SQL Server 2005 implements a framework to help protect
encryption keys by using an encryption key hierarchy, as shown in Figure 1. In
this hierarchy each layer encrypts the layers that are below it.
Figure 1 – SQL Server 2005 encryption key hierarchy.
As seen from Figure 5, The Data Protection API (DPAPI) is at
the top of this encryption key hierarchy, which in fact is a pair of function
calls that provide operating system–level data protection services to user and
system processes. Instances of SQL Server 2005 encrypt their primary keys by
the DPAPI service of Windows and then they encrypt the primary key of each
database using these primary keys. Each database's primary key is then used to
encrypt the certificates or asymmetric keys inside the database. Later, the
symmetric keys can continue to be encrypted through these certificates and asymmetric
keys. This forms a full key management architecture.
An asymmetric key consists of a private key and the
corresponding public key. Each of these keys can decrypt data that the other
keys encrypt. In SQL Server 2005 the asymmetric keys are public and private
key pairs. The public key does not have a particular format as a certificate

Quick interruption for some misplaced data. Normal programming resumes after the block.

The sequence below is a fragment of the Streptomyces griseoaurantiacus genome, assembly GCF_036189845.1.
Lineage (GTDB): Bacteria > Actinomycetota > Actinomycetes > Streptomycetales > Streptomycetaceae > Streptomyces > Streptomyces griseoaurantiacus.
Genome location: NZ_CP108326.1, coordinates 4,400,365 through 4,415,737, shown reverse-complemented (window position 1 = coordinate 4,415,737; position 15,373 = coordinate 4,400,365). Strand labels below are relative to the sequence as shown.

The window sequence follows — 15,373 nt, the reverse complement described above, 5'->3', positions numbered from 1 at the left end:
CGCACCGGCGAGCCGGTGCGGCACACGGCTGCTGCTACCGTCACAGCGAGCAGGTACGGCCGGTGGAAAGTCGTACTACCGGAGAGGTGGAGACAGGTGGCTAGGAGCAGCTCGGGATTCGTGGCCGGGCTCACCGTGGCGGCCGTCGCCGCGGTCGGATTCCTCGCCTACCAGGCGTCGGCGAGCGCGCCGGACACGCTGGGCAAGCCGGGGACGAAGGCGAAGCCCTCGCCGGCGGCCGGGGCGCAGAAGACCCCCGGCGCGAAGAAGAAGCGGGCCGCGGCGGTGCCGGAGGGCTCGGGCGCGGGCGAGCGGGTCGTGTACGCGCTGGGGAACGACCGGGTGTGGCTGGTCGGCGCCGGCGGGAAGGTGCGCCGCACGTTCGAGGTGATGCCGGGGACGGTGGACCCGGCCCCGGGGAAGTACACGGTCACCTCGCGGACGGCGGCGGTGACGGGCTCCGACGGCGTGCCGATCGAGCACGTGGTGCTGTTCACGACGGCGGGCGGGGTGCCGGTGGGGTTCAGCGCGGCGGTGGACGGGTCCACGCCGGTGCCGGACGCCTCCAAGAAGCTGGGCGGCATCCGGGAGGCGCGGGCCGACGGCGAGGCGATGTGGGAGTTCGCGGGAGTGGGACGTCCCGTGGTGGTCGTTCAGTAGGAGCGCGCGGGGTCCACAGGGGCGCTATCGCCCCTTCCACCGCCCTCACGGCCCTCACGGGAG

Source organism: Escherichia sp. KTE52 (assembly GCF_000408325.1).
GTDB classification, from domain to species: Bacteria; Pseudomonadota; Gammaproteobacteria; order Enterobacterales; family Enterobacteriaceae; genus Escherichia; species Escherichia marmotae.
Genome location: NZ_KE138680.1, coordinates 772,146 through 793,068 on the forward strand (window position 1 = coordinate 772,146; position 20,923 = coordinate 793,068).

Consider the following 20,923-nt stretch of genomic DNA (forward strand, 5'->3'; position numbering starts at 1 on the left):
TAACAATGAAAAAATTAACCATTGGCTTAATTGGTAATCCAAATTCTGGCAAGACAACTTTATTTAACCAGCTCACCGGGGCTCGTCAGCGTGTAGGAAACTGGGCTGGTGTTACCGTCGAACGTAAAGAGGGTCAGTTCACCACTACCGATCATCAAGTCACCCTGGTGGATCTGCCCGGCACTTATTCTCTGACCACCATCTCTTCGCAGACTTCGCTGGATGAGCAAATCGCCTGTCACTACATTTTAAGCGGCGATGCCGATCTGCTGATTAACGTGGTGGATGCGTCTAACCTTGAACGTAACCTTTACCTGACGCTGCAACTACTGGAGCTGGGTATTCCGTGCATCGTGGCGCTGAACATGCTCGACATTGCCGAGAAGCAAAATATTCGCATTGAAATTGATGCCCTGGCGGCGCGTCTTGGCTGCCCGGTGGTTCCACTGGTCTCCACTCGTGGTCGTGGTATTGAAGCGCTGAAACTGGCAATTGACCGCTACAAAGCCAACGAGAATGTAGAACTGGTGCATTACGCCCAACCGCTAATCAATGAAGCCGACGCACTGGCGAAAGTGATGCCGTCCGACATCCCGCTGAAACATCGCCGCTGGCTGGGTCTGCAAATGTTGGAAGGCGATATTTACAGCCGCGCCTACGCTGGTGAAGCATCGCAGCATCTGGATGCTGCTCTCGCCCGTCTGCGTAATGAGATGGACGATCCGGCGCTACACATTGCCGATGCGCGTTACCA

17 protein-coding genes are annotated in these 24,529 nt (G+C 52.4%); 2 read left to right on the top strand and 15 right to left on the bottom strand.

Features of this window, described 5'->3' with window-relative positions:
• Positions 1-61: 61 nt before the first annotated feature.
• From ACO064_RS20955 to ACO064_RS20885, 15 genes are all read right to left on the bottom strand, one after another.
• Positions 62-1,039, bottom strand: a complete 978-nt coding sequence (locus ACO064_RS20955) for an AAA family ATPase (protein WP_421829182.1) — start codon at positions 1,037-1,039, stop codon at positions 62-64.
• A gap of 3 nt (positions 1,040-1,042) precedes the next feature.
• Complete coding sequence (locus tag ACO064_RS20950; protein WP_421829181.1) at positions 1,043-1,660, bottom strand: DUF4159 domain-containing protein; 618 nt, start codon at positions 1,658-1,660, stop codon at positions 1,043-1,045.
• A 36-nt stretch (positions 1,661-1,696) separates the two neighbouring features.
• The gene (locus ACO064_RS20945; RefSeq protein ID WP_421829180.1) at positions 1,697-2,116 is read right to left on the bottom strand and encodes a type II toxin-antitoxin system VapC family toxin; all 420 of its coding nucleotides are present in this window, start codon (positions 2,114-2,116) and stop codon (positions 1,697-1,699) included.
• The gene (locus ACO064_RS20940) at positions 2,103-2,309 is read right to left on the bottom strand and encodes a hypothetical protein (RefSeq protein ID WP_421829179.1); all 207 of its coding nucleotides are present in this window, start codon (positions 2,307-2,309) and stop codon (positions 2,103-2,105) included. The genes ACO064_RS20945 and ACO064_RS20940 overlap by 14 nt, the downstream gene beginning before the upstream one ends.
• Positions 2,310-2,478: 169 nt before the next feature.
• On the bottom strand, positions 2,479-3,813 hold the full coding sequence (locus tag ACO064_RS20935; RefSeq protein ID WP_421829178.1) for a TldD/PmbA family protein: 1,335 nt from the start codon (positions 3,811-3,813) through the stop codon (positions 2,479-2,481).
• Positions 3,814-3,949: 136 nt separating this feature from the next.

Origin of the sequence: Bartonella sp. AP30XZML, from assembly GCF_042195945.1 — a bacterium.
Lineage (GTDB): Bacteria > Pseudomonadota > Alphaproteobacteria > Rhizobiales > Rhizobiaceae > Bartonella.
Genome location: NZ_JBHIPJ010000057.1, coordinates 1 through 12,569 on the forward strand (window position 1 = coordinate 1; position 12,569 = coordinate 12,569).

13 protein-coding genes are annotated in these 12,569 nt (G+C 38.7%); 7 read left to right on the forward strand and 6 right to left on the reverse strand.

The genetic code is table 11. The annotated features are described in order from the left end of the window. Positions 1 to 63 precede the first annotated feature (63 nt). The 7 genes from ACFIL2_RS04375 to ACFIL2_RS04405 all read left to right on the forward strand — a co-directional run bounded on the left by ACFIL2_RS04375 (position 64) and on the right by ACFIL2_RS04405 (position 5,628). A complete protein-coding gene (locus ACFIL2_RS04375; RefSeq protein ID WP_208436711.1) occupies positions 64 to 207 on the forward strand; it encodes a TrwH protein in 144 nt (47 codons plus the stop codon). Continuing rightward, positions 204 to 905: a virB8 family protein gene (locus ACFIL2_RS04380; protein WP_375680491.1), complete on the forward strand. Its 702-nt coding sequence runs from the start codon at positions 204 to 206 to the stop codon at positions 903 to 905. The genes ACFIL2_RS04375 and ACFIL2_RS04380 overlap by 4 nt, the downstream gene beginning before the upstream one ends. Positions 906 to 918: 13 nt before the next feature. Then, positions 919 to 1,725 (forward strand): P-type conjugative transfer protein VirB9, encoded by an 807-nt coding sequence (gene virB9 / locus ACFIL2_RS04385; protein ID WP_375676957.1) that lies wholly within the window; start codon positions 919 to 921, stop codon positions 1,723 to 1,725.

would have and the developer cannot export it to a file.
In SQL Server 2005 a developer can encrypt asymmetric keys
by using the following two methods:
1. A user key that is derived from a user-supplied password
2. The Database Master Key
A symmetric key is a single key that is used for both
encryption and decryption. The encryption and decryption operations perform
quickly with symmetric encryption. Therefore, symmetric encryption is well
suited for encrypting bulk data in SQL Server 2005.
Generally speaking, symmetric encryption is of great
efficiency but of less safety, while asymmetric encryption is much more secure but
with no efficiency. We should, therefore, encrypt the key data, such as a symmetric
key, with asymmetric encryption policy and then use symmetric key to encrypt
large amounts of data.